Unlike a lot of arbitration policies, Chinese extensions such as ‘.CN’ restrict complaints that involve domain names which have been in existence for longer than two years. The legal framework which applies this principle is laid out in Article 2 of the CNNIC Domain Name Dispute Resolution Policy. Specifically:
‘The policy is applicable to disputes result from registration or usage of domain names. The disputed names shall, within the range of “.CN”, “.中国” domain names that were under the administration of China Internet Network Information Center (CNNIC). However, the Dispute Resolution Service Providers do not accept the Complaint regarding domain names with registration term of over TWO years.’
The foundation of the two-year time bar derives from Chinese civil actions, specifically the General Civil Law Rules of the People’s Republic of China, which before March 2017, adopted a two-year time bar for civil actions. This principle was subsequently amended after March 2017, to increase the two-year time bar to three years. The recent changes under the civil code have also prompted consideration of the time bar in domain disputes, although nothing is set in stone so far. While some might welcome the slight increase of the time bar, removal of the limitation altogether would perhaps be more in tune with other similar policies, such as the UDRP, which at the moment, does not prohibit a complainant from filing after a set period.
One principle which has already proven to be valuable for brand owners, is the ability of a Panelist under the CNDRP, to take into account new acquisitions of domain names as fresh registrations, falling in line with the guidelines in WIPO Overview 3.0. Specifically guideline 3.9, which discusses a new acquisition of a domain name in relation to Policy Paragraph 4(a)(iii), relating to bad faith registration and use:
‘…the transfer of a domain name registration from a third party to the respondent is not a renewal and the date on which the current registrant acquired the domain name is the date a panel will consider in assessing bad faith. This holds true for single domain name acquisitions as well as for portfolio acquisitions.’
Under the CNDRP, case law has arguably been the main authority when looking at issues relating to the two-year time bar. The case of Leister Brands AV v. Chen Qiuheng DCN-1500641 is a particularly useful case on this topic, where the Panelist discussed the significance of a domain acquisition being akin to a new registration, as it requires similar processes and procedures. Following the case of Leister, there have been several follow-up cases, including Safenames’ most recent decision; Bulgari S.p.A v. 徐东彦 Case No. DCN-1700789. In this decision, the Panel discussed, at length, the applicability of the Leister case as well as other supporting factors. Such discussions included the trend adopted by WIPO’s Overview and the need for consistency in CNDRP decisions, even though the CNDRP, by nature, does not conform to following case law as precedent in domain disputes.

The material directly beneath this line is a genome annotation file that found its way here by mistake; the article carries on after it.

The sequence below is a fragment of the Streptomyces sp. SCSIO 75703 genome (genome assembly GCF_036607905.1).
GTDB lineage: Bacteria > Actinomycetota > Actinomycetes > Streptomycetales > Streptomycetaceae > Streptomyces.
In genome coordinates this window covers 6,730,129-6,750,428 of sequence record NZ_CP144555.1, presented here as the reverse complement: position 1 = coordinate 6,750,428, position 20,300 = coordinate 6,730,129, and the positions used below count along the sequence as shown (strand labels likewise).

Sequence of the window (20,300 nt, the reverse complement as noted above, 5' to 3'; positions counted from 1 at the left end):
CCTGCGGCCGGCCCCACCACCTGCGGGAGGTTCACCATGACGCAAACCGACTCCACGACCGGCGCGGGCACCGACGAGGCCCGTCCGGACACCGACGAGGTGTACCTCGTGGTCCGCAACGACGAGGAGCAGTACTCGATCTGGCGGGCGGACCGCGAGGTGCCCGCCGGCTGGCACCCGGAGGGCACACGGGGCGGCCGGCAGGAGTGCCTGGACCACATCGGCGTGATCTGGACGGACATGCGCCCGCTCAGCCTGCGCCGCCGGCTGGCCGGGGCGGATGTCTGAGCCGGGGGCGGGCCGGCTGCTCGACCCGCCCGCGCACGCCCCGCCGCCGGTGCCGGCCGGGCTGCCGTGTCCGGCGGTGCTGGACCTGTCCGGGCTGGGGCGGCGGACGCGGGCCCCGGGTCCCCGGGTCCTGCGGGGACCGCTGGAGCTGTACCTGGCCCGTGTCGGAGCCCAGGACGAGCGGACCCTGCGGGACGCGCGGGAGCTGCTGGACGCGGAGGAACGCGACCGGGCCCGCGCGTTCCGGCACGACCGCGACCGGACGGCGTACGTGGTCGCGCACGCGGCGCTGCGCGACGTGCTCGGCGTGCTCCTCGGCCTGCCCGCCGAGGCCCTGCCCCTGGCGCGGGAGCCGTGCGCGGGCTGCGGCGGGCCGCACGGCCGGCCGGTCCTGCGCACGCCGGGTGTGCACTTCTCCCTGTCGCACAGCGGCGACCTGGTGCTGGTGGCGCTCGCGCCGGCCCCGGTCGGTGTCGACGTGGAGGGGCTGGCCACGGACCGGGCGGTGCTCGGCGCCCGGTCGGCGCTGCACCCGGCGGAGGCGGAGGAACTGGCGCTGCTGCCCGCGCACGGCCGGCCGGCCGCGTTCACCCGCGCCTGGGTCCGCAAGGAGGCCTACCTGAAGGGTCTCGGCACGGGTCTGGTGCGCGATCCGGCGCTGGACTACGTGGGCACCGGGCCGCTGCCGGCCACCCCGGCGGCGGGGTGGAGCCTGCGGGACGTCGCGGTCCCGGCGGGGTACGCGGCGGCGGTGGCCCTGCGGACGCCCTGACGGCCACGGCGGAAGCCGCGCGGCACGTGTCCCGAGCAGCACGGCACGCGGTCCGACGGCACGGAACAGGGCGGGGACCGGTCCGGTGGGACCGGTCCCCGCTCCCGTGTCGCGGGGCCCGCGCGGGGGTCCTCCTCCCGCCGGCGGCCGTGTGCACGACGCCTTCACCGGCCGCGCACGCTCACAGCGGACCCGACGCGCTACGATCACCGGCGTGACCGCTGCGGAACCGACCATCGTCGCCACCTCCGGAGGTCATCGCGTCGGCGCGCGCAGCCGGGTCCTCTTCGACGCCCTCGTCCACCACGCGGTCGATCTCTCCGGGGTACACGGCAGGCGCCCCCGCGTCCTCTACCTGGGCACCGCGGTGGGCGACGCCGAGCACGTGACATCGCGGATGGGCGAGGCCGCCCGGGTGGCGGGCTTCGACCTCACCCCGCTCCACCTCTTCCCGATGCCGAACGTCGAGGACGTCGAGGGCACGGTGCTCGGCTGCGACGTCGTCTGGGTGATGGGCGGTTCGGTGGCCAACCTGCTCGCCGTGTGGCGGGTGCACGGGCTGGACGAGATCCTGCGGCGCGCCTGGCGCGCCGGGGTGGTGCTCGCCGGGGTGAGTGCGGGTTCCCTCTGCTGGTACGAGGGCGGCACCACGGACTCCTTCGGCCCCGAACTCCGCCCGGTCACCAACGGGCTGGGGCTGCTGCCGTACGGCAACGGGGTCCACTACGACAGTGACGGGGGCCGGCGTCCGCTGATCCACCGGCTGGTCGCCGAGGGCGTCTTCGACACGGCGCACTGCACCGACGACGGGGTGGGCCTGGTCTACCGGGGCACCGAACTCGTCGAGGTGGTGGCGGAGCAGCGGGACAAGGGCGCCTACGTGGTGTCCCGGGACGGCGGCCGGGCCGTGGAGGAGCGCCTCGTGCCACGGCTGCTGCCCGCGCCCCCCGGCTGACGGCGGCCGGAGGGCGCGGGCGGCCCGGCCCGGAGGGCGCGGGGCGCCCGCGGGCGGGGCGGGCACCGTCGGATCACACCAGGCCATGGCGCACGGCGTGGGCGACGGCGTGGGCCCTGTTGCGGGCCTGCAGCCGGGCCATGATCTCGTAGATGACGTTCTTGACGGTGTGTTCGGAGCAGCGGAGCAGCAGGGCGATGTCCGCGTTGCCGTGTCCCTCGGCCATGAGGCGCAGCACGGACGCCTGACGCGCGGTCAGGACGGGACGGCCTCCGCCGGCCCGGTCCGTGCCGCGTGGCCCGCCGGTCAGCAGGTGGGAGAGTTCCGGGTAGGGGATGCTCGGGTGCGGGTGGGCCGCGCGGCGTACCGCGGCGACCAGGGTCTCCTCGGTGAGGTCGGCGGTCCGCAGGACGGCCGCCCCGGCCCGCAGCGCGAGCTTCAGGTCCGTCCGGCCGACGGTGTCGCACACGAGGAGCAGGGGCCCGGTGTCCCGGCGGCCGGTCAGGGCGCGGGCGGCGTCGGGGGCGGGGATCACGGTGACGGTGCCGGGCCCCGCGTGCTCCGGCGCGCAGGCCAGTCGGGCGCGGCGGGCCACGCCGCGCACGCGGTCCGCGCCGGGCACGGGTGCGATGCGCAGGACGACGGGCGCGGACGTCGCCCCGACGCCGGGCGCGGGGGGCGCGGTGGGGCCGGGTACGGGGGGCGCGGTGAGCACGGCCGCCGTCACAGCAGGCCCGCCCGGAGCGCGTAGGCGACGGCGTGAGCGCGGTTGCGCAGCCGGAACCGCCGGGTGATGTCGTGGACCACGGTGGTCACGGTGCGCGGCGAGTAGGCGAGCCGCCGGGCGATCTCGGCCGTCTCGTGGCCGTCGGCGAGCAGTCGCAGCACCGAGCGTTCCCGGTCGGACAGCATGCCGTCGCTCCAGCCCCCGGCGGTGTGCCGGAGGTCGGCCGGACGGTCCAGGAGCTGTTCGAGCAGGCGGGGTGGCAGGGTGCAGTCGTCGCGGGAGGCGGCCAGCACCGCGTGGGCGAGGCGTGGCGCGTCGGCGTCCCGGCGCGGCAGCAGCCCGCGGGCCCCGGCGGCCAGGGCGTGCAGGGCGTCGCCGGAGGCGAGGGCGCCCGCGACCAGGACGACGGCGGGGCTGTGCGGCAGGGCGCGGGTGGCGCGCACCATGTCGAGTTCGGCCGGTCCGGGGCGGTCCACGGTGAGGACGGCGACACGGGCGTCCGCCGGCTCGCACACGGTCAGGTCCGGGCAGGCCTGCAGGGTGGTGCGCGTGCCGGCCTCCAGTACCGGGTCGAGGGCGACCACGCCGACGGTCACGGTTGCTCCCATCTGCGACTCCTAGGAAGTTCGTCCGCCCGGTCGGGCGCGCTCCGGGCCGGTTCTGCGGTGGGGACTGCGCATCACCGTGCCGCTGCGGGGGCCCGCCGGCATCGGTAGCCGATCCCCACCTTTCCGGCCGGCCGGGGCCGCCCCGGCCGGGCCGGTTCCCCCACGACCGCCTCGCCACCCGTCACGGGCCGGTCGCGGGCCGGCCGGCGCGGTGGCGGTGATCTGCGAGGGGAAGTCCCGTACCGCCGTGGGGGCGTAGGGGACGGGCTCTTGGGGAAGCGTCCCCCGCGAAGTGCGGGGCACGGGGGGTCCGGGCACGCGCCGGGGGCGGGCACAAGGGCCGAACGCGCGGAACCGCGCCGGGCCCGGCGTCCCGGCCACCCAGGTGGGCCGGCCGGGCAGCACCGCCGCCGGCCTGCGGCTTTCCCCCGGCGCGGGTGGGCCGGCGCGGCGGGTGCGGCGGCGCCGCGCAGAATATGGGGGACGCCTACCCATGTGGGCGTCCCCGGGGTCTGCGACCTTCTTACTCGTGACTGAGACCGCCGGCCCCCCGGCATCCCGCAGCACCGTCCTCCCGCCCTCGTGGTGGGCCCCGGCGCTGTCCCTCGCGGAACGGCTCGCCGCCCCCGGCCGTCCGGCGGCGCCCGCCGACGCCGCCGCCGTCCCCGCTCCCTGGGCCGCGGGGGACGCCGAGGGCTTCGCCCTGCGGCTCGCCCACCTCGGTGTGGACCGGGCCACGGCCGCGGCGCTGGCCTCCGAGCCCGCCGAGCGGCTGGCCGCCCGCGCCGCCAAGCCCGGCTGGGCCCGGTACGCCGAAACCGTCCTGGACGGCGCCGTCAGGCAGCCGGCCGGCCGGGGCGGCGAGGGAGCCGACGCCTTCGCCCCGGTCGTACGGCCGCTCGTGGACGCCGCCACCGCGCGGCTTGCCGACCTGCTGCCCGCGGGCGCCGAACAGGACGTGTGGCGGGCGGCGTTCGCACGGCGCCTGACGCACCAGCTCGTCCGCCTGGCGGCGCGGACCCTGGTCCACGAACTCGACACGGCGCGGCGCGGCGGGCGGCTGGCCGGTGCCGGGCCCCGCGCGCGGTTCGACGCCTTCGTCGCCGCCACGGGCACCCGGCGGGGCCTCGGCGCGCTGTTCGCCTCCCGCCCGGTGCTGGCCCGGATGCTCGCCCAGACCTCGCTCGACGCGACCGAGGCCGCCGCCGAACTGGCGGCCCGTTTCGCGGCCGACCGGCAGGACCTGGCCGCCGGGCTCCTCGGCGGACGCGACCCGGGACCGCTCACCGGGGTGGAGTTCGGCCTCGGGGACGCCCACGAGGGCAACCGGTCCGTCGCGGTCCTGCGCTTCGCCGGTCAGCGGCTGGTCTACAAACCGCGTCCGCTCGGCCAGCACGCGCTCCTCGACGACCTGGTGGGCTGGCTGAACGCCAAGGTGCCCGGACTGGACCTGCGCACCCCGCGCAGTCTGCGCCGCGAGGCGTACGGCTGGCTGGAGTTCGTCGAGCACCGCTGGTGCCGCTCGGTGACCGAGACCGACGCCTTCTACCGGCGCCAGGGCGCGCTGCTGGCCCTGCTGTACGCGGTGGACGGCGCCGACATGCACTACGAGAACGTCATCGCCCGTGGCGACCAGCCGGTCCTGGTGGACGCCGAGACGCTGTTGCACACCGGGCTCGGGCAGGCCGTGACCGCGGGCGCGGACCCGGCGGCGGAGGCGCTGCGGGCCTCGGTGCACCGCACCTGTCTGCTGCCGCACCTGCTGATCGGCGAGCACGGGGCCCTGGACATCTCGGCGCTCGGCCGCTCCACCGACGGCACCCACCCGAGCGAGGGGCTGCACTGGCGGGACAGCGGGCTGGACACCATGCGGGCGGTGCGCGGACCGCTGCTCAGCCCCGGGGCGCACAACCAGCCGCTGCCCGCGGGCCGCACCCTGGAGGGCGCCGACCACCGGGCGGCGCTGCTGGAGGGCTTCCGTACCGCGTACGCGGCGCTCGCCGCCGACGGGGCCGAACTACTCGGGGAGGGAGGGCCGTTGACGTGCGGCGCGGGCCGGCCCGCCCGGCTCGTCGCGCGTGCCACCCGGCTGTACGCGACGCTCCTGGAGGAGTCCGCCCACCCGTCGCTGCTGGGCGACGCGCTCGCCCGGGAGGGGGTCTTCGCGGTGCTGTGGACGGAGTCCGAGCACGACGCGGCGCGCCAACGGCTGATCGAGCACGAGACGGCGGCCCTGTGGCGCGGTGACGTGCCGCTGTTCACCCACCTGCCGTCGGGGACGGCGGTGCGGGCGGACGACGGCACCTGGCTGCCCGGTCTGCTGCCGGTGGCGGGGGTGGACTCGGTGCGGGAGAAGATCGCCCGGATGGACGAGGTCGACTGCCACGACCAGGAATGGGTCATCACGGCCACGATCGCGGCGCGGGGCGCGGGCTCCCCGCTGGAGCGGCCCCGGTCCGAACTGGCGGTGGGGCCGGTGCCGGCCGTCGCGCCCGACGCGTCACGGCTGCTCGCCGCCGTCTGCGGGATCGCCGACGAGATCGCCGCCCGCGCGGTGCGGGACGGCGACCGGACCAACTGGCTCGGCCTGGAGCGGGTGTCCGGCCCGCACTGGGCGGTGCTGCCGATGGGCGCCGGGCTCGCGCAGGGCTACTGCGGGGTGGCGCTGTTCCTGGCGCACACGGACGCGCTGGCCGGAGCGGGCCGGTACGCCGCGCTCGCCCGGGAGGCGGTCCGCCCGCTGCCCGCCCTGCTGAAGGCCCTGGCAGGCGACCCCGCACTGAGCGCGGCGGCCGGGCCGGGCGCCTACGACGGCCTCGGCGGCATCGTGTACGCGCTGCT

Overall, we can begin to see how attitudes are changing in the CNDRP, meaning that complaining parties have more scope to file complaints, even if they exceed the two-year time bar. However, the issue remains that parties are barred from filing claims, even if there is a clear case of abuse in the registration or use of a domain name. This author, in particular, sympathises with a lot of brands who face egregious cases of cybersquatting, but due to the two-year bar, cannot proceed with a complaint.
Only time will tell, whether or not complaints under the CNDRP will give more leniency to these type of cases. For now, brand owners can take some solace, knowing that a claim is not written off forever if it has been registered for longer than two years. A suggestion for brand owners at this stage would be to monitor infringing domain names which exceed the time bar to see if the Registrant details change hands later on.
If you need advice on the two-year time bar, or domains involving the .CN extension, you can contact our Brand Protection department or your Account Manager for further information.
Author – Dan Smith